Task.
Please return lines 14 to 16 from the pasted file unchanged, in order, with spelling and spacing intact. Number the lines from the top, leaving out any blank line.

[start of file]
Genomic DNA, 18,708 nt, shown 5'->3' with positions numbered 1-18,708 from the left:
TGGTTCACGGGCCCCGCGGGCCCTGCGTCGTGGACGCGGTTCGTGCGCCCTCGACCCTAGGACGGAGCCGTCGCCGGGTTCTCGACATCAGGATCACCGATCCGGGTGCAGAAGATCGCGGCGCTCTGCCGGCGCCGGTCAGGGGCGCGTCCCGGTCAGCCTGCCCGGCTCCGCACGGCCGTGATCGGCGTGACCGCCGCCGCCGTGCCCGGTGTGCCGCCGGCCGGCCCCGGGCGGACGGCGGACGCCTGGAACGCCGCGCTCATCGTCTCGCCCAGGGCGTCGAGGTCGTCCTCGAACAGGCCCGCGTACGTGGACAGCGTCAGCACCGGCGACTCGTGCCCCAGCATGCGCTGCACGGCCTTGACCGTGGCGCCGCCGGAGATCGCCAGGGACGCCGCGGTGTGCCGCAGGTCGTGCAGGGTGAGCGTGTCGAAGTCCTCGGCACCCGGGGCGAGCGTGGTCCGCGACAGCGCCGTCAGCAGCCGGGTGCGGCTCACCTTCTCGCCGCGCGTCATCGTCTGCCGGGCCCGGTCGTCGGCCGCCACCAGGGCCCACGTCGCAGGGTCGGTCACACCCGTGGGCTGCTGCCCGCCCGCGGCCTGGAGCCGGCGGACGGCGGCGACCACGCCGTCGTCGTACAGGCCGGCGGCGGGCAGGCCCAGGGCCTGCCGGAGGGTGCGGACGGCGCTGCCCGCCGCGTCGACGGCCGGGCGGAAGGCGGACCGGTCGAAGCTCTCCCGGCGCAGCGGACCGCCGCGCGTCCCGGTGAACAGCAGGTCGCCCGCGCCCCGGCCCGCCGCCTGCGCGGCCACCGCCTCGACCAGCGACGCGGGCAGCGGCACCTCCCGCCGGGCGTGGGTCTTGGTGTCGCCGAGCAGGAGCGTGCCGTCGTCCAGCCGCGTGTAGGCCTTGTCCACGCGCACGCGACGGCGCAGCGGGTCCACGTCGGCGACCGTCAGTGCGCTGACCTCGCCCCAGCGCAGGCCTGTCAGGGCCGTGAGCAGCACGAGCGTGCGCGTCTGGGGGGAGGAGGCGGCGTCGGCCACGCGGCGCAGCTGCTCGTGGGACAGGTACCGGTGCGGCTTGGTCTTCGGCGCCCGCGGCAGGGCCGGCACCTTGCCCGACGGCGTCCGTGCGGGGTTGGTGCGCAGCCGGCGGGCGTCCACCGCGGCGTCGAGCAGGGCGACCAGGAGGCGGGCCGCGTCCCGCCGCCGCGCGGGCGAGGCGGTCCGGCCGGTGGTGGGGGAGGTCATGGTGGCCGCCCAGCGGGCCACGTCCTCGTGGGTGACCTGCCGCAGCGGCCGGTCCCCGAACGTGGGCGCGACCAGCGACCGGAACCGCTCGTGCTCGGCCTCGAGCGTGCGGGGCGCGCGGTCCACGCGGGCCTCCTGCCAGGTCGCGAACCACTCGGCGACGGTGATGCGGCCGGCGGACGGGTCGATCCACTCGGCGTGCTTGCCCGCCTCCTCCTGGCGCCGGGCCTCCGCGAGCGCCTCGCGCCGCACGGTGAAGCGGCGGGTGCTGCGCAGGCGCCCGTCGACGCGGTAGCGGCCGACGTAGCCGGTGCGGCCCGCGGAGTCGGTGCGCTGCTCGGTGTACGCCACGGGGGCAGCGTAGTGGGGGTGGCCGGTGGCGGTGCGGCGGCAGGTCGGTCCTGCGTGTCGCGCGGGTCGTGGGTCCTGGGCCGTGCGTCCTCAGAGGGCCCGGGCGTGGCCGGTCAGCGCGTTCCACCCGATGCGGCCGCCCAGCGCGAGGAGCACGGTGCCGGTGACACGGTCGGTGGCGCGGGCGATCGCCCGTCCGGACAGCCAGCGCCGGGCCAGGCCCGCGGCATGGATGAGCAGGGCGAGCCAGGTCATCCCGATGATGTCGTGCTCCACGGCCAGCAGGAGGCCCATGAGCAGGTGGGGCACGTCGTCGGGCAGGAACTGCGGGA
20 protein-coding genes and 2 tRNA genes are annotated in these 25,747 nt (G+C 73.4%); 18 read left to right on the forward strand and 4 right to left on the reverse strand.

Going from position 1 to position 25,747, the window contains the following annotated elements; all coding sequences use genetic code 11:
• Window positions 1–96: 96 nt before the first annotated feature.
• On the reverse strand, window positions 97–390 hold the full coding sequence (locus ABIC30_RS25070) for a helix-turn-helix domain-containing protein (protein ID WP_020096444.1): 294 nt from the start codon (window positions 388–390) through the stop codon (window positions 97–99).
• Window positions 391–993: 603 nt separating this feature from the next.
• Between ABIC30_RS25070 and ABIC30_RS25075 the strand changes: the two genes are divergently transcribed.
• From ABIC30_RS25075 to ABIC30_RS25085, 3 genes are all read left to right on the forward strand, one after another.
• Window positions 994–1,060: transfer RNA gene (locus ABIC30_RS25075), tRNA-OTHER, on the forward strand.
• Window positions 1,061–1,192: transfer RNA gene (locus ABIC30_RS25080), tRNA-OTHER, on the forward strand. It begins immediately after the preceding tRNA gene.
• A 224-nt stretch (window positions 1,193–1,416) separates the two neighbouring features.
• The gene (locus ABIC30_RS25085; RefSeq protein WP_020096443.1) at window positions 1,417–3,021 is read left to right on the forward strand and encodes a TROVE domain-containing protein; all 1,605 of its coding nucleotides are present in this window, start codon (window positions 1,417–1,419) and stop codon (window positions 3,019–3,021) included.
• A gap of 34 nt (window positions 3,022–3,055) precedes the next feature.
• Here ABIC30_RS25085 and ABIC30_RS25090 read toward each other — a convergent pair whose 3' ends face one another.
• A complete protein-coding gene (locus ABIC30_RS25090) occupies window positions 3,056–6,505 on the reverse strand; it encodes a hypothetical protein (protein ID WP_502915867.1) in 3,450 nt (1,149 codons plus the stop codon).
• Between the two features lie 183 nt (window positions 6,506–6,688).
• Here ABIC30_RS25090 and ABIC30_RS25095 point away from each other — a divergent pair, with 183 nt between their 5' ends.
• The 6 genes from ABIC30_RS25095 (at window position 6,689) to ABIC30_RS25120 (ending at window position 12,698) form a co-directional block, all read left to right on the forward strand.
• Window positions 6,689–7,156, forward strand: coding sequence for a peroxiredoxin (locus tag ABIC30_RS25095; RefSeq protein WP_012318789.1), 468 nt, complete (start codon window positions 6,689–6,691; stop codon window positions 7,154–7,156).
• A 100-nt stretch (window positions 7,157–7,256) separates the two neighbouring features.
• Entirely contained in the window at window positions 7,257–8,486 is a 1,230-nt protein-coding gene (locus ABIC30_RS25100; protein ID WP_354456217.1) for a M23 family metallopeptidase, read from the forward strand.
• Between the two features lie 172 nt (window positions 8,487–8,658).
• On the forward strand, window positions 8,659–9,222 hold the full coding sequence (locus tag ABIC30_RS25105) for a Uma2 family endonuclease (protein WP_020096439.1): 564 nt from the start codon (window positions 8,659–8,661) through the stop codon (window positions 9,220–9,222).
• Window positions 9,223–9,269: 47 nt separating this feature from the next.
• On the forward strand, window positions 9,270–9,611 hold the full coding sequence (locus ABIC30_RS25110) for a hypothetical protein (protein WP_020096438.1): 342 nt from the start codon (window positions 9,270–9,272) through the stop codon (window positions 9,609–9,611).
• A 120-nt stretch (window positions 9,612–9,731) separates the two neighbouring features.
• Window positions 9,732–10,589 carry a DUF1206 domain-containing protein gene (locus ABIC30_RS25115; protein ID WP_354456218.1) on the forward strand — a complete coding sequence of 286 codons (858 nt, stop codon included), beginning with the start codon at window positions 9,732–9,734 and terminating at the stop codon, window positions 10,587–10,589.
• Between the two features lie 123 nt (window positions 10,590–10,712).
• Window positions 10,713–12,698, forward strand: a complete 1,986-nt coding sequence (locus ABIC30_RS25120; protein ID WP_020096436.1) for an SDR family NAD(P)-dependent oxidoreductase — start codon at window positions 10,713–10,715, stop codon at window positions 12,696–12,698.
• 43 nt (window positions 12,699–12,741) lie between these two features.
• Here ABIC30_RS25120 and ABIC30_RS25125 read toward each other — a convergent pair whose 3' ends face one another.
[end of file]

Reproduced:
• A gap of 34 nt (window positions 3,022–3,055) precedes the next feature.
• Here ABIC30_RS25085 and ABIC30_RS25090 read toward each other — a convergent pair whose 3' ends face one another.
• A complete protein-coding gene (locus ABIC30_RS25090) occupies window positions 3,056–6,505 on the reverse strand; it encodes a hypothetical protein (protein ID WP_502915867.1) in 3,450 nt (1,149 codons plus the stop codon).